Just the other day Teresa asked me if I know of any good love poems. You would think that I would have an answer to that questioning considering I have an English degree. I can come up with a few big names like William Shakespeare and Elizabeth Barrett Browning. However, the more I think about the answer to that question the less I know about love poetry. This subject has the potential to be diverse and never-ending. Are we talking about the love for another person? This could be a lover, a friend, a child, a mother, a father, a pet and the list doesn’t stop there. Or are we talking about love for the divine? This could be the love of God, Jesus, vast selflessness, Mary, Muhammad, the Pope, His Holiness the Dalai Lama and the list goes on. There are so many types and ways of loving that it is difficult to pick a really great love poem. Essentially isn’t every poem a love poem? To express oneself to others on an intimate level is quite profound. This intimacy is true everlasting love stripped down and naked for everyone to see. So, without further discussion of love poetry, here is one of my favorites…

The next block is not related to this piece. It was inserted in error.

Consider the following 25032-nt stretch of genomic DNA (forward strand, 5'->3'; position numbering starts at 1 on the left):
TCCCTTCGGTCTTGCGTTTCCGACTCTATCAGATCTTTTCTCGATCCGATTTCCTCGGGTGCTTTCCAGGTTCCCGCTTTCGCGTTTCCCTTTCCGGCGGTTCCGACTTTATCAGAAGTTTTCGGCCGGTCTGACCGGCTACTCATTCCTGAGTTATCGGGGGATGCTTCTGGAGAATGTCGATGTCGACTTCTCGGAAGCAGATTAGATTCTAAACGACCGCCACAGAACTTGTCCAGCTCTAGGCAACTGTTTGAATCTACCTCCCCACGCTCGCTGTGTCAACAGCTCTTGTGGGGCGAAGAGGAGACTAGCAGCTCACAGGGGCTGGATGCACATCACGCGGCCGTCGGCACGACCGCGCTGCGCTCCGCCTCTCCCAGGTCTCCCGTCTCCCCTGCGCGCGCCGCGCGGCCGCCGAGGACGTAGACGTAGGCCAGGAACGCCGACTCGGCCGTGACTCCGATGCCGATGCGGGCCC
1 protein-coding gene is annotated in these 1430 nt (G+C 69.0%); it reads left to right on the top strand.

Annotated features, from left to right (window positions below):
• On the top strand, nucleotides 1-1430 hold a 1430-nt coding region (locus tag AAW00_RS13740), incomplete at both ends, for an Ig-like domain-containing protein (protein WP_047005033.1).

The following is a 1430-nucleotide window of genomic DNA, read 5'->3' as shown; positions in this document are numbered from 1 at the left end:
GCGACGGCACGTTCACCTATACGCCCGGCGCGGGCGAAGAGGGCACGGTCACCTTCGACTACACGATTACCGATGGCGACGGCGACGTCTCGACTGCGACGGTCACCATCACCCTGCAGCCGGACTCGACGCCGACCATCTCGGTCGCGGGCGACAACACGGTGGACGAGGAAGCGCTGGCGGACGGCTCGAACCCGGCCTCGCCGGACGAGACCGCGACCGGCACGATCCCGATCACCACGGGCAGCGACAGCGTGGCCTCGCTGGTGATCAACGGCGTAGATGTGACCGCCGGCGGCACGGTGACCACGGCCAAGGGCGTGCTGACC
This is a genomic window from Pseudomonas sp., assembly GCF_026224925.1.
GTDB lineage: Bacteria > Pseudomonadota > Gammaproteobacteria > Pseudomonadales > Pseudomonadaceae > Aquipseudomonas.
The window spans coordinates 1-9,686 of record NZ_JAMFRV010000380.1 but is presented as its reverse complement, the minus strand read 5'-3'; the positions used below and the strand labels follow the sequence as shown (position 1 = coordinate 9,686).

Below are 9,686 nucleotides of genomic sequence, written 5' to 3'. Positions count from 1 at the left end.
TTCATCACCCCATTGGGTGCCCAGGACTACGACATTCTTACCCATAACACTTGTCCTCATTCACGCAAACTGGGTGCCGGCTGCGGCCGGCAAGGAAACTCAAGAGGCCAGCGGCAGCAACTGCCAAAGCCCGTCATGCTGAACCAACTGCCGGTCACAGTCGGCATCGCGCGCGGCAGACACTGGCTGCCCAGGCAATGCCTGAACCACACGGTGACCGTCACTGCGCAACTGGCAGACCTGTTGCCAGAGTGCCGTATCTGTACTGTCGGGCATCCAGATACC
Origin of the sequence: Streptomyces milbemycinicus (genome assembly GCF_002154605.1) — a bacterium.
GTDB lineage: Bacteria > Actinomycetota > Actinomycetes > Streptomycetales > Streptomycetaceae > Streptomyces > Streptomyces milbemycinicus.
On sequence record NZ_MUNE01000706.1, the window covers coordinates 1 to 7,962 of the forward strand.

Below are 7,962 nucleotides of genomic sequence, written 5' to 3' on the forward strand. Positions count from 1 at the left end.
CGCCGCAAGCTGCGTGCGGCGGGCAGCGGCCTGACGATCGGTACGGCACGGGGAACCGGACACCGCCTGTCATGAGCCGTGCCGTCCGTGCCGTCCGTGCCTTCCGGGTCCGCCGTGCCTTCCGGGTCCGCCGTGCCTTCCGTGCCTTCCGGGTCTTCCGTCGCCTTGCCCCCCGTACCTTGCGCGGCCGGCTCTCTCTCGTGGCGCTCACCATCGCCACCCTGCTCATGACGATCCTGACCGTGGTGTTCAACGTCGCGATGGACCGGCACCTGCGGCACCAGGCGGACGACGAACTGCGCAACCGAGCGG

by John Donne
Mark but this flea, and mark in this,
How little that which thou deniest me is;
Me it sucked first, and now sucks thee,
And in this flea our two bloods mingled be;
Thou know’st that this cannot be said
A sin, or shame, or loss of maidenhead,
Yet this enjoys before it woo,
And pampered swells with one blood made of two,
And this, alas, is more than we would do.
Oh stay, three lives in one flea spare,
Where we almost, nay more than married are.
This flea is you and I, and this
Our mariage bed and mariage temple is;
Though parents grudge, and you, we are met,
And cloisterd in these living walls of jet.
Though use make you apt to kill me,
Let not to that, self-murder added be,
And sacrilege, three sins in killing three.
Cruel and sudden, hast thou since
Purpled thy nail in blood of innocence?
Wherein could this flea guilty be,
Except in that drop which it sucked from thee?
Yet thou triumph’st, and say’st that thou
Find’st not thy self, nor me the weaker now;
’Tis true; then learn how false, fears be:
Just so much honor, when thou yield’st to me,
Will waste, as this flea’s death took life from thee.